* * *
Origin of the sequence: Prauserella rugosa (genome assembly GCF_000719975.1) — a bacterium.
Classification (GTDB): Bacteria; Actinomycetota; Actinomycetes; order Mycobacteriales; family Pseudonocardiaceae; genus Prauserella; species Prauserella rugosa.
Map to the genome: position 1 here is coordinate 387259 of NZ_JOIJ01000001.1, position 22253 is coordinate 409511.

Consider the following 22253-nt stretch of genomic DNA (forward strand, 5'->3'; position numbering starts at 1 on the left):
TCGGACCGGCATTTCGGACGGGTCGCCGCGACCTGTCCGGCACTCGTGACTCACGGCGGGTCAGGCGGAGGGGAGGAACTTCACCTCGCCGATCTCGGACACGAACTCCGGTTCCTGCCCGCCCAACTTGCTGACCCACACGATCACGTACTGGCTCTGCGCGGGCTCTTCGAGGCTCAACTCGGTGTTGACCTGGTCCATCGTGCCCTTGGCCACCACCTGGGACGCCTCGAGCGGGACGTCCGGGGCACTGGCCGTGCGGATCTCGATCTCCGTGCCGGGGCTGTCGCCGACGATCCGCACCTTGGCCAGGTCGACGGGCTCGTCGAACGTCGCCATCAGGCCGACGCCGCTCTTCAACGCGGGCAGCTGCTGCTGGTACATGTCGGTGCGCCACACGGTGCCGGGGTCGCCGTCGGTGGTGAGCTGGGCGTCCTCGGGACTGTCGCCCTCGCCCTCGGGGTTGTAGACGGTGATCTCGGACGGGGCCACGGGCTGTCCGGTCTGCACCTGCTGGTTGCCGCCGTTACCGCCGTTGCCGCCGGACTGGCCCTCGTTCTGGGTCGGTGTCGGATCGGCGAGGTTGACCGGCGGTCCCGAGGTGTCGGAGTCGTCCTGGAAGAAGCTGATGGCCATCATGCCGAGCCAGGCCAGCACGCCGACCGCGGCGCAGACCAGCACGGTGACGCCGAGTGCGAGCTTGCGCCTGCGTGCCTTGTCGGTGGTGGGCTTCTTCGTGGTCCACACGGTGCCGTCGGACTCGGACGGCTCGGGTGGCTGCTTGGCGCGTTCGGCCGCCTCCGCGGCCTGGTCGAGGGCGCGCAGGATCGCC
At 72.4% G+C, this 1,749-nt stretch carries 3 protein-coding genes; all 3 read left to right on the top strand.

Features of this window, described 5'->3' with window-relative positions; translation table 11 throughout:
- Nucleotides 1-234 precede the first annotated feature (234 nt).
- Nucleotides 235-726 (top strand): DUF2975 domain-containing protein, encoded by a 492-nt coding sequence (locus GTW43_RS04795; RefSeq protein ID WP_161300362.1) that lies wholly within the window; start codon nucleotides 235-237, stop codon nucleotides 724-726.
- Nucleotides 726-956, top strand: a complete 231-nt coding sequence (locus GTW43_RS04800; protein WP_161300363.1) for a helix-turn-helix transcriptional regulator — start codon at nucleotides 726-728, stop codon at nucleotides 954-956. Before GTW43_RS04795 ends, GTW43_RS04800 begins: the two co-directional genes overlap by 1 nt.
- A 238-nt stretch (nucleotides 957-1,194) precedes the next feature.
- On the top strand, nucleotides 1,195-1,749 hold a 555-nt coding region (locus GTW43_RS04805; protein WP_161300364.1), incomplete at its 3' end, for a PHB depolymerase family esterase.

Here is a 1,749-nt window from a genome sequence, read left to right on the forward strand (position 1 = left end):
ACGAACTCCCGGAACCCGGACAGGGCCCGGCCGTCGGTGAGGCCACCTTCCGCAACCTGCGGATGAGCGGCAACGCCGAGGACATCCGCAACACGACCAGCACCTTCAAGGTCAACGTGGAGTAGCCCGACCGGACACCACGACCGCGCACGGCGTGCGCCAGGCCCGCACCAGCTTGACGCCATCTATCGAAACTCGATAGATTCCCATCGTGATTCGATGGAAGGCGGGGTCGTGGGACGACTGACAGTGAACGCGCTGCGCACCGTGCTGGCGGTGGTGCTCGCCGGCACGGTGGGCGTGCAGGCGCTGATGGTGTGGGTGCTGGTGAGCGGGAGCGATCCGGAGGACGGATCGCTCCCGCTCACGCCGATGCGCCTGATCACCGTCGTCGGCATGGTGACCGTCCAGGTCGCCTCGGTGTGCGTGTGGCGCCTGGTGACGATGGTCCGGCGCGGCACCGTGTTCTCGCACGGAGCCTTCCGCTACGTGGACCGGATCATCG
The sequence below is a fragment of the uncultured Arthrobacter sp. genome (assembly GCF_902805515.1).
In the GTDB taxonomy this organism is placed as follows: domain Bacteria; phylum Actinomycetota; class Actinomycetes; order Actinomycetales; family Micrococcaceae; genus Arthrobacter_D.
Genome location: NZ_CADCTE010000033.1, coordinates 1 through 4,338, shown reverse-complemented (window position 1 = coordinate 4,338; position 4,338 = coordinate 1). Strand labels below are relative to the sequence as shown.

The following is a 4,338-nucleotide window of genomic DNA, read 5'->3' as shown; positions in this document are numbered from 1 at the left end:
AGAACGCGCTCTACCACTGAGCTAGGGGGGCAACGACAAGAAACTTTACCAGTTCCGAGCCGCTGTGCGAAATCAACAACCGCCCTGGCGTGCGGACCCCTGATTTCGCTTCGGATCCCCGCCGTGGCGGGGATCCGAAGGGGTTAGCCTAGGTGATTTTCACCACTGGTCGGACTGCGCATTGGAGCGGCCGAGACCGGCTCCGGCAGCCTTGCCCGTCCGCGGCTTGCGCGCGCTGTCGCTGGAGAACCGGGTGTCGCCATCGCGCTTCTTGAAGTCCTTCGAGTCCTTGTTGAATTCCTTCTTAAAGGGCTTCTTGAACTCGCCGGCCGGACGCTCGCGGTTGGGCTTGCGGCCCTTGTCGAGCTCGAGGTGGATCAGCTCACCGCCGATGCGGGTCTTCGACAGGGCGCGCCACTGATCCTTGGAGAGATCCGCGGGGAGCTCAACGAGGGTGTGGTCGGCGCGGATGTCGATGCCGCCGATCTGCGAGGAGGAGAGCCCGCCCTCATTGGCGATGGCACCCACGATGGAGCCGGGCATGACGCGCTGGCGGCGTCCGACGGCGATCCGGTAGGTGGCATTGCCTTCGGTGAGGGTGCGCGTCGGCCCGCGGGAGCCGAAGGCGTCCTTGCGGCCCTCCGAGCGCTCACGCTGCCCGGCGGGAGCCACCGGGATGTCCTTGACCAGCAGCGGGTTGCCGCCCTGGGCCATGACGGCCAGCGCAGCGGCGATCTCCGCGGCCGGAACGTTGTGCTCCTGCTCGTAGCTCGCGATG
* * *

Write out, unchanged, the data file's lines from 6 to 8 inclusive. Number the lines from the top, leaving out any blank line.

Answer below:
At 72.4% G+C, this 1,749-nt stretch carries 3 protein-coding genes; all 3 read left to right on the top strand.

Features of this window, described 5'->3' with window-relative positions; translation table 11 throughout:
- Nucleotides 1-234 precede the first annotated feature (234 nt).